The European Faculty of Law of the New University has acquired the Jean Monnet Module in a crowd of more than 730 applications from all over Europe, which is co – financed by the European Commission for a period of 3 years from 1 September 2016 till 31 August 2019. The purpose of the module, the holder of which is Assoc. Prof. Marko Novak, Dean of the European Faculty of Law of the New University in the period between 2014 – 2019, is to organize lectures on “Argumentation of the Court of Justice of the European Union as an example for the argumentation of Slovenian courts.”
It happens too often that the interpretation and argumentation of Slovenian courts is formalistic. This means that it is too literal, limited to the literal meaning of the legal text, and takes less into account its broader aspect, such as its purpose, goal, context, systemic aspect. The real opposite of this is the argumentation of the Court of Justice of the European Union (CJEU), which, as a “constitutional” court, is otherwise understood much more broadly in terms of legal problems. This, for example, can be seen in the way that our courts take the case law too formalistically and, on the other hand, ask the CJEU for an interpretation of EU law matters that they could resolve on their own. The purpose of the project was to show in concrete cases from the case law of our courts how a broader view (perhaps functionalist or instrumental) on the solution of a legal problem is also more meaningful, high quality and, ultimately, more correct. An excellent theorist of legal argumentation, Prof. Tuzet from Italy, who presented ideal argumentative approaches and also an excerpt from Italian legal argumentation, participated in the project.
The team that participated in the project conducted 70 hours of lectures and tutorials (35 each semester) on the topic of the project, mainly for masters and doctoral students of the European Faculty of Law. Other students and practitioners, who face problems of interpretation (regarding EU law), are also invited. Topics from the project were also part of the annual international conference on legal argumentation (LegArg), organized by the European Faculty of Law together with the Faculty of Government and European Studies. Each year, at the end of the second semester, an academic forum was organized on a topic from the project, which provided an opportunity for practitioners to participate and confront their opinions. Expert articles on the topics from the project were also compiled and published on the website of the European Faculty of Law.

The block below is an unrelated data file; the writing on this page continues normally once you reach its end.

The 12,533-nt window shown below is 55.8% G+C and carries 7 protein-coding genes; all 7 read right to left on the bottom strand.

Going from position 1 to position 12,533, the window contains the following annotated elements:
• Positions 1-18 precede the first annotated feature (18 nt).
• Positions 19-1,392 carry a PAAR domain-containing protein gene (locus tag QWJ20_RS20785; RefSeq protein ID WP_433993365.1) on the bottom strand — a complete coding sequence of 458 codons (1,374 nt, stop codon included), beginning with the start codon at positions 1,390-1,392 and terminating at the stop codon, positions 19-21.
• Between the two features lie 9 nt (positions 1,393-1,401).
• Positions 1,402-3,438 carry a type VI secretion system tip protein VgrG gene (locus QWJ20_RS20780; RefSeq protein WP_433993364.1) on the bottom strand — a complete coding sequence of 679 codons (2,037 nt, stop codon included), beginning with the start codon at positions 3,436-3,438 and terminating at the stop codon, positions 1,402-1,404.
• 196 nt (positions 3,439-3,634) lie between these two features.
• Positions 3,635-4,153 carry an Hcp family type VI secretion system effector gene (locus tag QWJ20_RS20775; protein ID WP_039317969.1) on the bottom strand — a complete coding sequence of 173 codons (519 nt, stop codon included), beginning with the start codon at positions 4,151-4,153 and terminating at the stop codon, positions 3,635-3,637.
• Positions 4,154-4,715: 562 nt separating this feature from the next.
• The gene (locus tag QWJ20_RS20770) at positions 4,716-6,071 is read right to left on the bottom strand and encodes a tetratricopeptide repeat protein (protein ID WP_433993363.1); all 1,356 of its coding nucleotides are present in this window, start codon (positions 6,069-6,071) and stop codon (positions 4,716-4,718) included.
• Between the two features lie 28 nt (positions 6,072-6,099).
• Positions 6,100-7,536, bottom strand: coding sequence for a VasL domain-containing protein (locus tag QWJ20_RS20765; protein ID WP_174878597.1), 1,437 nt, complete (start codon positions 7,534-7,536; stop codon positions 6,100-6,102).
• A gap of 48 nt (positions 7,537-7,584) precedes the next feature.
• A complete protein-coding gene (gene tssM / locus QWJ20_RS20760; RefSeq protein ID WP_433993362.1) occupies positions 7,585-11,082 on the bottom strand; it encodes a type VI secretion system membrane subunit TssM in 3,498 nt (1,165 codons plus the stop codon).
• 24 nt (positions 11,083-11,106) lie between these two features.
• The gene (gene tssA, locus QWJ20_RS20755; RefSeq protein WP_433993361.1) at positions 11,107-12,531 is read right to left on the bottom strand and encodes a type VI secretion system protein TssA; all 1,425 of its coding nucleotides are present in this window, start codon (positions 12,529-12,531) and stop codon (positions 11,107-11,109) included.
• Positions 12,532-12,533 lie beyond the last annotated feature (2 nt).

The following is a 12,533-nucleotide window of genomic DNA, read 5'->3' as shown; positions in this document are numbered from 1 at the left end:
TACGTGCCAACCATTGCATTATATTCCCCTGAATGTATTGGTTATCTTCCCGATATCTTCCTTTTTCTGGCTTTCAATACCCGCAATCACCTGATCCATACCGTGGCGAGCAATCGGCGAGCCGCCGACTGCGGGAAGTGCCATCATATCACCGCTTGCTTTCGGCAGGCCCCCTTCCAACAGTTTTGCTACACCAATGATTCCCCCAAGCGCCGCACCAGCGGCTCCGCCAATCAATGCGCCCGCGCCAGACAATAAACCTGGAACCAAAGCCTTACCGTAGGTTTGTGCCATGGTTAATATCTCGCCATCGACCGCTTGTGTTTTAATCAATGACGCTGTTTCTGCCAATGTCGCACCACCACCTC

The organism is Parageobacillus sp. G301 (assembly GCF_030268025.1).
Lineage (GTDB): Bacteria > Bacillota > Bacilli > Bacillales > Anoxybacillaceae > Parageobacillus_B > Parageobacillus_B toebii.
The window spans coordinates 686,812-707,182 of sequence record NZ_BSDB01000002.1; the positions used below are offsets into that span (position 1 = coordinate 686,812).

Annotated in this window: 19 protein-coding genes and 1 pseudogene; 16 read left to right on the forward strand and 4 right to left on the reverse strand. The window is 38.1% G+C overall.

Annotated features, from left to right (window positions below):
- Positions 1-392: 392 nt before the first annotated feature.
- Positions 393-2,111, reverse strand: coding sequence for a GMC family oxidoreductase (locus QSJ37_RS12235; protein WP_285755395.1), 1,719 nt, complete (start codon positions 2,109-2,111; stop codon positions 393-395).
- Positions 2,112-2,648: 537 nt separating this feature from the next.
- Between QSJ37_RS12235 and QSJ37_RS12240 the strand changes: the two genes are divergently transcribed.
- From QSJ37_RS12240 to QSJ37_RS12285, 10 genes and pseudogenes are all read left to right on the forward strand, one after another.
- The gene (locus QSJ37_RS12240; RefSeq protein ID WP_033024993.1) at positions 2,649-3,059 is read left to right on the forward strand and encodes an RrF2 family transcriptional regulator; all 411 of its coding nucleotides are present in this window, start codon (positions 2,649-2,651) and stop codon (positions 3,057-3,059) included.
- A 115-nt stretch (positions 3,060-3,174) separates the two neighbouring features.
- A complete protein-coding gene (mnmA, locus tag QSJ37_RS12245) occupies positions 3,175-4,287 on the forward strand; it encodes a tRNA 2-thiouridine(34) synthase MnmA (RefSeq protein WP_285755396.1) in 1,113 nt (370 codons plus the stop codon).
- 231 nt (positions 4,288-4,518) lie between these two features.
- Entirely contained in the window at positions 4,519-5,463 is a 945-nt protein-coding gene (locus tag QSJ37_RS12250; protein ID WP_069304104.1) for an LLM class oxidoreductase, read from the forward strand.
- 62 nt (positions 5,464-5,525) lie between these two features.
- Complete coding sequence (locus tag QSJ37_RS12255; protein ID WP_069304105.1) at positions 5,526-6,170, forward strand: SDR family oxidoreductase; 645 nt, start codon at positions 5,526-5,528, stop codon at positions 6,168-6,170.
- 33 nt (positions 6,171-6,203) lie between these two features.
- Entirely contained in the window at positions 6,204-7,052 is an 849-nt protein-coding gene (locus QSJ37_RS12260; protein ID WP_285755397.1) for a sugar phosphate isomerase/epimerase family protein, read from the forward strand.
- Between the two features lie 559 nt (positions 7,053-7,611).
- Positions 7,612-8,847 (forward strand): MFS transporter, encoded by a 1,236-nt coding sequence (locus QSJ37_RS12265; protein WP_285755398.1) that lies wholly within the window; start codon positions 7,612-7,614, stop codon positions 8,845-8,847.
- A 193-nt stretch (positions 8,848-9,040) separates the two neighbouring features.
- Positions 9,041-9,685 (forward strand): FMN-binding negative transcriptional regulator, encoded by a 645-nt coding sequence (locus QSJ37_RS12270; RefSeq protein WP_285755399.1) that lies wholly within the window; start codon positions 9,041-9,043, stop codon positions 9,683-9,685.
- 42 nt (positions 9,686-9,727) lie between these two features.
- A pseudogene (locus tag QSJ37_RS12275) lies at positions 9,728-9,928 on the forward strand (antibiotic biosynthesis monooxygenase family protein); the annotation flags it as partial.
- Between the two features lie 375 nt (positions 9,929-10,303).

Participants in the project and expected guests from practice were:
- Marko Novak (project manager)
- Giovanni Tuzet (professor from university Bocconi, Milan)
- Saša Sever, lawyer at CJEU
- Nataša Kolavčič, The European Faculty of Law
The Jean Monnet Module included 14 lectures and tutorials per year (7 each semester). These took place in Ljubljana and Nova Gorica. In the first semester they took place mainly within the subjects Philosophy and Theory of Law, Comparative Law and Large Legal Systems in Master’s Studies, Theory of Law in Doctoral Studies, and in the second semester they were organized as an additional activity of the faculty (also in the afternoon between 16:00 and 20:00). Attendance at the lectures was free, as tuition was covered by the European Commission. There were 30 study places available, which were divided among the registered candidates according to their merits and professional qualifications.
BENEFITS OF THE MODULE FOR PARTICIPANTS:
The participants of the Jean Monnet Module gained knowledge about the case law and legal argumentation of the CJEU and about the application of its case law in national law. At the end, each participant received a prestigious Jean Monnet Module certificate, which brings an outstanding reference to an individual’s CV, recognized throughout the European Union. Each participant who is a master’s student at the European Faculty of Law and has demonstrated attendance at least 40 hours of lectures and tutorials has been recognized an elective course in postgraduate study in the scope of 6 credits.